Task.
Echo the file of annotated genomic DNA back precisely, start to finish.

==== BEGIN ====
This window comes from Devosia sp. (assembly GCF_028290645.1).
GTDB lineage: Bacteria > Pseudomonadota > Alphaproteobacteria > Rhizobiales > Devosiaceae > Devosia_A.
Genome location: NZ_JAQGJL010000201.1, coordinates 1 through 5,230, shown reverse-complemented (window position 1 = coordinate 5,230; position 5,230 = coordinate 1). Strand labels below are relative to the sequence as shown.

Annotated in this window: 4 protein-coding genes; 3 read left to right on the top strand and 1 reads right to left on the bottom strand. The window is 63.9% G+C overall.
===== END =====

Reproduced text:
This window comes from Devosia sp. (assembly GCF_028290645.1).
GTDB lineage: Bacteria > Pseudomonadota > Alphaproteobacteria > Rhizobiales > Devosiaceae > Devosia_A.
Genome location: NZ_JAQGJL010000201.1, coordinates 1 through 5,230, shown reverse-complemented (window position 1 = coordinate 5,230; position 5,230 = coordinate 1). Strand labels below are relative to the sequence as shown.

Annotated in this window: 4 protein-coding genes; 3 read left to right on the top strand and 1 reads right to left on the bottom strand. The window is 63.9% G+C overall.